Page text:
Sign up ×
Stack Overflow is a community of 4.7 million programmers, just like you, helping each other. Join them; it only takes a minute:

I have been searching for a while, but can't seem to get a succinct solution. I have a Mac with a folder that I want to clean of all hidden files/directories - anything hidden. It used to be a Eclipse workspace with a lot of .metadata/.svn stuff, and I'm fine with all of it being removed. How can I do this (either with a shell script, Applescript, etc). Thanks a lot in advance!

share|improve this question

6 Answers 6

up vote 20 down vote accepted

find . -name ".*" -print

I don't know the MAC OS, but that is how you find them all in most *nix environments.

find . -name ".*" -exec rm -rf {} \;

to get rid of them... do the first find and make sure that list is what you want before you delete them all.

The first "." means from your current directory. Also note the second ".*" can be changed to ".svn*" or any other more specific name; the syntax above just finds all hidden files, but you can be more selective. I use this all the time to remove all of the .svn directories in old code.

share|improve this answer
This will try to delete the current directory (which is named .). – Dennis Williamson Feb 21 '11 at 2:51
20:53:27:jmquigley@shire:samples(master): ~/tmp ~>find . -name ".*" -exec rm -rf {} \; rm: cannot remove directory: `.' good point (but it doesn't remove it, but it does flag it). I gave the ".svn*" option, which is a better option though. (I hate the edits, LOL, can't format these I guess). – jmq Feb 21 '11 at 2:55
find . -name ".*.*" -print will find any file with at least one dot in the file name. – sakabako Aug 27 '12 at 19:18
on a mac (10.4) the second command should ends with "\;" instead of "/;" – flagg19 Oct 16 '12 at 14:46
@jmq I think you meant to use a backslash rather than a foreslash: \; – l0b0 Jun 20 '13 at 8:32

You need to be very careful and test any commands you use since you probably don't want to delete the current directory (.), the parent directory (..) or all files.

This should include only files and directories that begin with a dot and exclude . and ...

find . -mindepth 1 -name '.*' -delete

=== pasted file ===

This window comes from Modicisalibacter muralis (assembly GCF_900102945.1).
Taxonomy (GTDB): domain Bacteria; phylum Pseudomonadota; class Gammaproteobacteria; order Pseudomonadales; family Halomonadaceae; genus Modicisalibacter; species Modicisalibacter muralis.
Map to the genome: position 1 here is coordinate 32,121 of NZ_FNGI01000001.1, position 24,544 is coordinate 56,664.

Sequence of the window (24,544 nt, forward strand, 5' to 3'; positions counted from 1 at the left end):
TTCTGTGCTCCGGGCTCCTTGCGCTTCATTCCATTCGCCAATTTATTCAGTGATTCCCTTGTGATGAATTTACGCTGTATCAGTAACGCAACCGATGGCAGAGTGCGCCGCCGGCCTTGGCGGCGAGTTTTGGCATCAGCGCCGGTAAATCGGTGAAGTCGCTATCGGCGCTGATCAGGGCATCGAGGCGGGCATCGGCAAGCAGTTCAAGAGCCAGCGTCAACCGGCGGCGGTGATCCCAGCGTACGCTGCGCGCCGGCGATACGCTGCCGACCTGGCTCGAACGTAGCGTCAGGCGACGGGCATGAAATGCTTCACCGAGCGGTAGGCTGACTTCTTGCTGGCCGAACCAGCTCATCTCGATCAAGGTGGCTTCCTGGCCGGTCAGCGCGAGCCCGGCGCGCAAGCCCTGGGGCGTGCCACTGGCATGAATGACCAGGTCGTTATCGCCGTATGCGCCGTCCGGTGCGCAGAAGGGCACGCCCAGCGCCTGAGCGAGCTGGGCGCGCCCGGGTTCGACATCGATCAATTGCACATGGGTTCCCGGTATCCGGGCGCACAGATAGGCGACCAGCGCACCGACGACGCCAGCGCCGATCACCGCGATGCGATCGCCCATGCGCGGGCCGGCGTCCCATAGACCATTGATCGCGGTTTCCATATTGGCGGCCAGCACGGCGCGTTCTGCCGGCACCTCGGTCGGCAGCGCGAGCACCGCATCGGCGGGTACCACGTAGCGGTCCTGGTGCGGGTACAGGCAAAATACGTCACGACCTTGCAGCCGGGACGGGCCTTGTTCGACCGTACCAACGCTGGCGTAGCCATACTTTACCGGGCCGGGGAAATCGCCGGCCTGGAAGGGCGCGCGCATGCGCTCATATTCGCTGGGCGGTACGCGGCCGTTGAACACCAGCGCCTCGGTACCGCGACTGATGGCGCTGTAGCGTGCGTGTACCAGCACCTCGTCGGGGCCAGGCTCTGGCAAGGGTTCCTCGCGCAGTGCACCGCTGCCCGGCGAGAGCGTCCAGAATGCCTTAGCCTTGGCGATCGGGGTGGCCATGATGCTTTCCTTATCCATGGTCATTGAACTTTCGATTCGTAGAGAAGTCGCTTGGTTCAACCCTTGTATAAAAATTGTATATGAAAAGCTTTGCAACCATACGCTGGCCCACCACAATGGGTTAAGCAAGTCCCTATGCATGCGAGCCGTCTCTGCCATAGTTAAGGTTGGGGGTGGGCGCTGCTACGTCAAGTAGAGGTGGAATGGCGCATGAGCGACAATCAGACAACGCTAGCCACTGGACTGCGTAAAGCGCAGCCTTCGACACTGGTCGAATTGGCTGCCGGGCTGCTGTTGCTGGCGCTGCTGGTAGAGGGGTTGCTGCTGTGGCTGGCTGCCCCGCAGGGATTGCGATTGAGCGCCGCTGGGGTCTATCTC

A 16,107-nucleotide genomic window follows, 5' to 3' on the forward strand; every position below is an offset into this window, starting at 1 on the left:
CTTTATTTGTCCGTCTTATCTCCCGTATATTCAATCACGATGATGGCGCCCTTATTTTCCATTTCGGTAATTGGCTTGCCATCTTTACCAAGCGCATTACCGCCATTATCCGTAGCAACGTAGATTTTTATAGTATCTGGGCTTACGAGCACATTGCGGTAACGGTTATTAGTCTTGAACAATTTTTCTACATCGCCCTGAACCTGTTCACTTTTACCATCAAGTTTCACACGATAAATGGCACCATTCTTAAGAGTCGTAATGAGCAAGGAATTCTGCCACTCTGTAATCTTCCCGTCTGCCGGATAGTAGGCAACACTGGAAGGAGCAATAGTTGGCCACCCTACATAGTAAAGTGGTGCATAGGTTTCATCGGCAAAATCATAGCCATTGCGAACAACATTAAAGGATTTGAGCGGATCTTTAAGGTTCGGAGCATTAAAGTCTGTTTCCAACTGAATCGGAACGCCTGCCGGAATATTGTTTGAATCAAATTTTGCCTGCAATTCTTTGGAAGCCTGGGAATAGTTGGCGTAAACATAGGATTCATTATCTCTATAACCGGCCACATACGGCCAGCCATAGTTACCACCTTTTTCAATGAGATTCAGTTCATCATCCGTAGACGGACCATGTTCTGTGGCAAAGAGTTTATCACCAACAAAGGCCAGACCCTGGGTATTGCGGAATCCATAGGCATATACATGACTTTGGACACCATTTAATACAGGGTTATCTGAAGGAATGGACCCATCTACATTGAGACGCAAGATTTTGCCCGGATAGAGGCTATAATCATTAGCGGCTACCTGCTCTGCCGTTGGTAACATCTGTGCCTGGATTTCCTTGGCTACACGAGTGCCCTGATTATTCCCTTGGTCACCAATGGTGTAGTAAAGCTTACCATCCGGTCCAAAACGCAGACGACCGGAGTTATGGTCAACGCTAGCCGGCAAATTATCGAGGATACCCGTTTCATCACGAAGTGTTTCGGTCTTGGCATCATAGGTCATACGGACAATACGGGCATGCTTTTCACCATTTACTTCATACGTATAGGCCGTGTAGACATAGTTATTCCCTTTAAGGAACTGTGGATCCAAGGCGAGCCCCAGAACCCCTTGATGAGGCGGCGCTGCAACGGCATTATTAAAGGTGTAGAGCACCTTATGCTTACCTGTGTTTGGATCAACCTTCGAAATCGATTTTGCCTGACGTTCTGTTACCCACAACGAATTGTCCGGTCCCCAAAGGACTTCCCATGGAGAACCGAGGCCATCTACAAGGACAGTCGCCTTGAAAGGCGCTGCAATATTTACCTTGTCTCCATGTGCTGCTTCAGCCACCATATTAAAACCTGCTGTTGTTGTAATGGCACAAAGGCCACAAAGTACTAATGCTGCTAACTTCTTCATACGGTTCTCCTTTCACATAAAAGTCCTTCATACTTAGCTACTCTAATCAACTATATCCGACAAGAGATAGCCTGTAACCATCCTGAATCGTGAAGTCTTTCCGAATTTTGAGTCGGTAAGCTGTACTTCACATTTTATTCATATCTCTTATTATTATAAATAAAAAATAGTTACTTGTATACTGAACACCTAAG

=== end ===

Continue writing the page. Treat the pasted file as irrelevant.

share|improve this answer
rm -rf `find . -type f -regex '.*/\.+.+'`

If you want to delete directories, change -type f for type -d.

If you want to delete files and directories remove type -f

share|improve this answer
This fails for filenames that contain whitespace. – Dennis Williamson May 13 '14 at 20:11
find /path -iname ".*" -type f -delete ;


ruby -rfileutils -e 'Dir["**/.*"].each{|x| FileUtils.rm(x) if File.file?(x)}'
share|improve this answer
This will leave all the .svn/ directories.. – sarnold Feb 21 '11 at 2:26
that's easy to do by specifying -type d in the find command – kurumi Feb 21 '11 at 2:49
-iname might be a little slower when you don't need it. If you include -type d and names starting with . it might try to delete the current directory which is named .. – Dennis Williamson Feb 21 '11 at 2:49
thanks. what i mean is specifying ".svn" for deletion. – kurumi Feb 21 '11 at 2:53

I use this command to delete empty directories. It starts at the bottom and works its way to the top. So, it won't doesn't fail if you reference the current path.

find . -depth -type d -empty -exec rmdir {} \;
share|improve this answer

I found this to work quite well (in Bash on Linux at least):

find . -wholename '*/.*' -type f | sed -n '/\/\.[^\/]\+$/p' | xargs rm

You can tweak the regular expression in the sed call to your likings.

Be careful though: in my case, I have a lot of hidden files named .gitignore or .gitkeep that must be preserved. Be sure to check the list to see if anything is in there that you want to keep.

I've found this variant to be quite useful, it removes files like ._ANYTHING (often trashed or tmp files):

find . -wholename '*/.*' -type f | sed -n '/\/\._[^\/]\+$/p' | xargs rm
share|improve this answer

Your Answer


By posting your answer, you agree to the privacy policy and terms of service.

Not the answer you're looking for? Browse other questions tagged or ask your own question.